Sorry. Morning meetings.
Anna Nielsen aka "Anna N"

"It either works fine or not, but what the heck. This is bread, not birth control." Susan of Wild Yeast blog
Our 2012 (Kerry Beal and me) Blog
My 2004 eG Blog

#20 Anna N

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Posted 03 April 2014 - 05:23 AM

Kerry's recipe sounds perfect for what you want, as well as the other suggestions! I was just going to say that there are lots of lemon and orange loaf recipes and they tend to freeze very well so you can double recipes and so forth. You can bake some cookies and take a loaf out of the freezer if you want to offer variety for one meeting. You can add things like cranberries or dried fruit. 
 
I like mini-muffins because regular muffins are just too big at times. And muffins don't have to be sweet, they can be savory. Ham & cheese, corn or cornbread muffins with peppers (not necessarily hot peppers!), sun-dried tomatoes, etc.
 
I used to make peanut butter and banana muffins - I think I started with a version of a peanut butter muffin and substituted banana for some of the oil.
 
I'm not really giving anything special here, I'm afraid. (I was going to mention scones as well.)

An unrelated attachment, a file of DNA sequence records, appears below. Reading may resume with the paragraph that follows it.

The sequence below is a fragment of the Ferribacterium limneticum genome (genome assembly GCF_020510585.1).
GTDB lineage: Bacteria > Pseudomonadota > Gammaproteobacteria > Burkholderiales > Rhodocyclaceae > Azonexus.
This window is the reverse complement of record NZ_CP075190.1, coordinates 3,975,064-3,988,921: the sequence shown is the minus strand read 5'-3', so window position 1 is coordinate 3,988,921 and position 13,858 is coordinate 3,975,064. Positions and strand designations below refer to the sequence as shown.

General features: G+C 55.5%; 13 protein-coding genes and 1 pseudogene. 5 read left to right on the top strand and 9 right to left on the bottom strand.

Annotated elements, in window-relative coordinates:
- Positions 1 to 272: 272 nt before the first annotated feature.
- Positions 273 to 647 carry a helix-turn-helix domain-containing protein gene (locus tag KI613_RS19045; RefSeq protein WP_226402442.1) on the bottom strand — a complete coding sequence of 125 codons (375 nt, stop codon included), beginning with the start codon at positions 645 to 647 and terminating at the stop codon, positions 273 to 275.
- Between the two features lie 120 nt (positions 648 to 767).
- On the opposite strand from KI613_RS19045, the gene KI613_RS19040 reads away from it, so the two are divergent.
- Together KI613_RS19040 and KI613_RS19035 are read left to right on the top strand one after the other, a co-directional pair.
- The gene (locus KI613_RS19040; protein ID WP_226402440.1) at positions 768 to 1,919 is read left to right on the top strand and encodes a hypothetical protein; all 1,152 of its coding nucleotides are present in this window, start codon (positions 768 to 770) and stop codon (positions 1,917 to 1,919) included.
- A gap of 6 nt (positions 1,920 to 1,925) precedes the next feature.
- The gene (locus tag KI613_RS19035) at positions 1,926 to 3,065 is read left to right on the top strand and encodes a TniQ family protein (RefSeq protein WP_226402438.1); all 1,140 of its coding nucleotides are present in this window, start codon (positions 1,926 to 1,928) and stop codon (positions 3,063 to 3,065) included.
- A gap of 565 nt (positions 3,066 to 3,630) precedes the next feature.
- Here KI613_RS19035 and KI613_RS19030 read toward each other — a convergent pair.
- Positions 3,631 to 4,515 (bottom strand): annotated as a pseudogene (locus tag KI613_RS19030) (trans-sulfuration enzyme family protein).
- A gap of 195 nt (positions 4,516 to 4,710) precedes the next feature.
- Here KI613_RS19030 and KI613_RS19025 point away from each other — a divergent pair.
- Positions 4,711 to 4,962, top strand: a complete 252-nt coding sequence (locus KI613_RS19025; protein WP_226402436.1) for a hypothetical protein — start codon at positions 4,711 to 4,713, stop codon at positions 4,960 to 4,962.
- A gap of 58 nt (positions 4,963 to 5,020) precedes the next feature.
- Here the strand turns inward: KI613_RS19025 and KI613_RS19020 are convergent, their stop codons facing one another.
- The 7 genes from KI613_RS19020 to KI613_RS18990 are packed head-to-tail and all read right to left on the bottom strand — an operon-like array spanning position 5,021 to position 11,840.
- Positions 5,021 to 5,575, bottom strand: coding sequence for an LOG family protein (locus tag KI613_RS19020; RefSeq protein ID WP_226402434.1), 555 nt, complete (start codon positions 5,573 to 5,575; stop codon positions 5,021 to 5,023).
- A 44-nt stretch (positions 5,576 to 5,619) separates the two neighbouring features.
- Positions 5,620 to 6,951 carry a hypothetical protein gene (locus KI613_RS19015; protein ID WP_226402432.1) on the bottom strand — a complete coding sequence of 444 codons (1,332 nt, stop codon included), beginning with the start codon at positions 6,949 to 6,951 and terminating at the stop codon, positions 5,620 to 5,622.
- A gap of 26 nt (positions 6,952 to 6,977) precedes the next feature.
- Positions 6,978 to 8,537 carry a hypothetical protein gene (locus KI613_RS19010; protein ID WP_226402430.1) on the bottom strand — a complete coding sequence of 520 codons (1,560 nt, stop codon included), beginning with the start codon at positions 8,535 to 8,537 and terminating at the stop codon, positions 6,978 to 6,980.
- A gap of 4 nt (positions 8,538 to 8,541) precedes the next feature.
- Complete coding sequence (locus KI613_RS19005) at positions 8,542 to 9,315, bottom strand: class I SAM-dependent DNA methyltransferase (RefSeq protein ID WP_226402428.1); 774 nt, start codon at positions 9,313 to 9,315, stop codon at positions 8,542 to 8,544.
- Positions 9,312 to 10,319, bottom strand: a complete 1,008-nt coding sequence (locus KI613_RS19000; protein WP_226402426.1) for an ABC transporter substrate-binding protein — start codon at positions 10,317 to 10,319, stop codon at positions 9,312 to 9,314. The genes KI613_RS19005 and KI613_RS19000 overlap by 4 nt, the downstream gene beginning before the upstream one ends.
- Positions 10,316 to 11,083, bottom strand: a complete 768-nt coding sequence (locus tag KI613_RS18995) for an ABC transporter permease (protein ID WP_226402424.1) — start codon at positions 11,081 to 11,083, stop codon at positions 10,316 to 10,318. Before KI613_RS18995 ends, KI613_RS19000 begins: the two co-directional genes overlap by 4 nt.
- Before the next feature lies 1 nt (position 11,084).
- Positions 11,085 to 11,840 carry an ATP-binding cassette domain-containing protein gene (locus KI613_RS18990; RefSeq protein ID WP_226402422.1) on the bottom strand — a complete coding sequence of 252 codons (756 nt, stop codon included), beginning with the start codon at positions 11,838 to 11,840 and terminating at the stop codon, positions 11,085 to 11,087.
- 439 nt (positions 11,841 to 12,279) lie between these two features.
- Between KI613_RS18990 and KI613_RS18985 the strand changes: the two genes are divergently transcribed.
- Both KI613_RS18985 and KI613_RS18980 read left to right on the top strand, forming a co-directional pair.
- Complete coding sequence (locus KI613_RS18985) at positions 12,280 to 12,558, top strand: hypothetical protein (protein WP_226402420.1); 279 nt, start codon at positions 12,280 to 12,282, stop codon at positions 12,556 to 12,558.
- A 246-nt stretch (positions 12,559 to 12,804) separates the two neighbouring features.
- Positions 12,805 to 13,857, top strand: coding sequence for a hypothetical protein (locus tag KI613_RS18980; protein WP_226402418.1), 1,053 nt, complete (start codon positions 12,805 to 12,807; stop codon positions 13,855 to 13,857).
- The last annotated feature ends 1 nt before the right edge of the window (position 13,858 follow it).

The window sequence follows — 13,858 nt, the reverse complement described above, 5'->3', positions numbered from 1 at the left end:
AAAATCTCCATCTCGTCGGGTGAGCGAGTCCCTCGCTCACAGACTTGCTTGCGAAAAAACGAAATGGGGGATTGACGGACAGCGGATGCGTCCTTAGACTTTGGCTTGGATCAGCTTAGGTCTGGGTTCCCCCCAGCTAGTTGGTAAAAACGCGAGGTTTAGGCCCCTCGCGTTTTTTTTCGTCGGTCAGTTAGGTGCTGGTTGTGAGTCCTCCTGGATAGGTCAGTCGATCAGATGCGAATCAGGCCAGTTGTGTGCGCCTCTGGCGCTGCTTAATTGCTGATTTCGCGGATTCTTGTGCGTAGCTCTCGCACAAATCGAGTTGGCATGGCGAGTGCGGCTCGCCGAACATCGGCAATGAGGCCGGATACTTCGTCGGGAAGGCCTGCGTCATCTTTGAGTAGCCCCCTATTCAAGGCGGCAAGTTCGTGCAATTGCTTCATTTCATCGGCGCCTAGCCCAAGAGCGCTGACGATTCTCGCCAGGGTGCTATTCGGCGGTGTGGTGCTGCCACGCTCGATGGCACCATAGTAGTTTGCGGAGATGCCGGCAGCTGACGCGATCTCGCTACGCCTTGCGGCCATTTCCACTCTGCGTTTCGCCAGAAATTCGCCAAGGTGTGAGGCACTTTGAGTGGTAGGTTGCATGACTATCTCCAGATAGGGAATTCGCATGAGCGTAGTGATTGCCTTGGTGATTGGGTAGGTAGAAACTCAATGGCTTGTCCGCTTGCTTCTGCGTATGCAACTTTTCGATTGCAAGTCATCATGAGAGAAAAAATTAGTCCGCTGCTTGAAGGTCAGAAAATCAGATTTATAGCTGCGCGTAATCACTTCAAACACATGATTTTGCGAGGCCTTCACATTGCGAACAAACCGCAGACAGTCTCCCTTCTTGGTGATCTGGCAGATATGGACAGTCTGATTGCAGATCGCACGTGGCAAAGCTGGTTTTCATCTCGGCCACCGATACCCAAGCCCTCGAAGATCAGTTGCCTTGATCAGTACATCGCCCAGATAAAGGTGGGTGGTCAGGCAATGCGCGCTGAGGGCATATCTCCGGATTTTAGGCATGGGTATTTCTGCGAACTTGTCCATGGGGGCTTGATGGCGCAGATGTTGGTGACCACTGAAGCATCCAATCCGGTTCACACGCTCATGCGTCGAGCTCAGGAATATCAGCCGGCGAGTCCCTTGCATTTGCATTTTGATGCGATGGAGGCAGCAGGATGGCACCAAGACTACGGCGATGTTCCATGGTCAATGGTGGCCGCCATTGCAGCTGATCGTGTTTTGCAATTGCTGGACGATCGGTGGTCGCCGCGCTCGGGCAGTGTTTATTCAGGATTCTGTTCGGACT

Good points about mini muffins. Thank you.
Anna Nielsen aka "Anna N"

"It either works fine or not, but what the heck. This is bread, not birth control." Susan of Wild Yeast blog
Our 2012 (Kerry Beal and me) Blog
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#21 Anna N

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Posted 03 April 2014 - 05:25 AM

http://smittenkitche...raisin-cookies/
 
This recipe NEVER fails.  I've doubled it and tripled it.  Cookies are perfect every time.


Thanks, Shelby. Added to my list.
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Anna Nielsen aka "Anna N"

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#22 Anna N

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Posted 03 April 2014 - 05:26 AM

Sadly won't pass the nut free.  Excellent idea on the cheddar scones - and I know Anna has a fabulous Cheddar Muffin recipe too.


How could I have forgotten the cheddar muffins.
Anna Nielsen aka "Anna N"